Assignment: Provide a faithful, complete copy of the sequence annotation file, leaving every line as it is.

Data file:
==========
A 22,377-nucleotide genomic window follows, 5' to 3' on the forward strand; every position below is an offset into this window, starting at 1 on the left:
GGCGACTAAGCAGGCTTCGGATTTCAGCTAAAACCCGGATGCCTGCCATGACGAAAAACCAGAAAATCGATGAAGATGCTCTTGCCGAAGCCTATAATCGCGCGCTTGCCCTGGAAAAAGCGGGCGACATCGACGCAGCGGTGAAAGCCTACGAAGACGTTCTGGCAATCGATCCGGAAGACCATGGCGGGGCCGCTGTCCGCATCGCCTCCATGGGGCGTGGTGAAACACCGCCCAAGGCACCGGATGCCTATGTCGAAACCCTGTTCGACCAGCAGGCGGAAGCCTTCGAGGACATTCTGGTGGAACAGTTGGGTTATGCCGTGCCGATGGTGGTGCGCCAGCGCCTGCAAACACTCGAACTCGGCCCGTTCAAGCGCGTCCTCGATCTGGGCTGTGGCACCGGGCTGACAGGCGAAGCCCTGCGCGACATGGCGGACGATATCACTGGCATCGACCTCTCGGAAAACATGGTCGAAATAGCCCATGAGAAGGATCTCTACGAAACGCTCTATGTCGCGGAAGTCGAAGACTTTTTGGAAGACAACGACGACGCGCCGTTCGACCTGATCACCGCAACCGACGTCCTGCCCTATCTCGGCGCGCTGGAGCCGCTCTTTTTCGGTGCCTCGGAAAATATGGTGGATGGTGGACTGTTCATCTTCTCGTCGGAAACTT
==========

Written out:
A 22,377-nucleotide genomic window follows, 5' to 3' on the forward strand; every position below is an offset into this window, starting at 1 on the left:
GGCGACTAAGCAGGCTTCGGATTTCAGCTAAAACCCGGATGCCTGCCATGACGAAAAACCAGAAAATCGATGAAGATGCTCTTGCCGAAGCCTATAATCGCGCGCTTGCCCTGGAAAAAGCGGGCGACATCGACGCAGCGGTGAAAGCCTACGAAGACGTTCTGGCAATCGATCCGGAAGACCATGGCGGGGCCGCTGTCCGCATCGCCTCCATGGGGCGTGGTGAAACACCGCCCAAGGCACCGGATGCCTATGTCGAAACCCTGTTCGACCAGCAGGCGGAAGCCTTCGAGGACATTCTGGTGGAACAGTTGGGTTATGCCGTGCCGATGGTGGTGCGCCAGCGCCTGCAAACACTCGAACTCGGCCCGTTCAAGCGCGTCCTCGATCTGGGCTGTGGCACCGGGCTGACAGGCGAAGCCCTGCGCGACATGGCGGACGATATCACTGGCATCGACCTCTCGGAAAACATGGTCGAAATAGCCCATGAGAAGGATCTCTACGAAACGCTCTATGTCGCGGAAGTCGAAGACTTTTTGGAAGACAACGACGACGCGCCGTTCGACCTGATCACCGCAACCGACGTCCTGCCCTATCTCGGCGCGCTGGAGCCGCTCTTTTTCGGTGCCTCGGAAAATATGGTGGATGGTGGACTGTTCATCTTCTCGTCGGAAACTT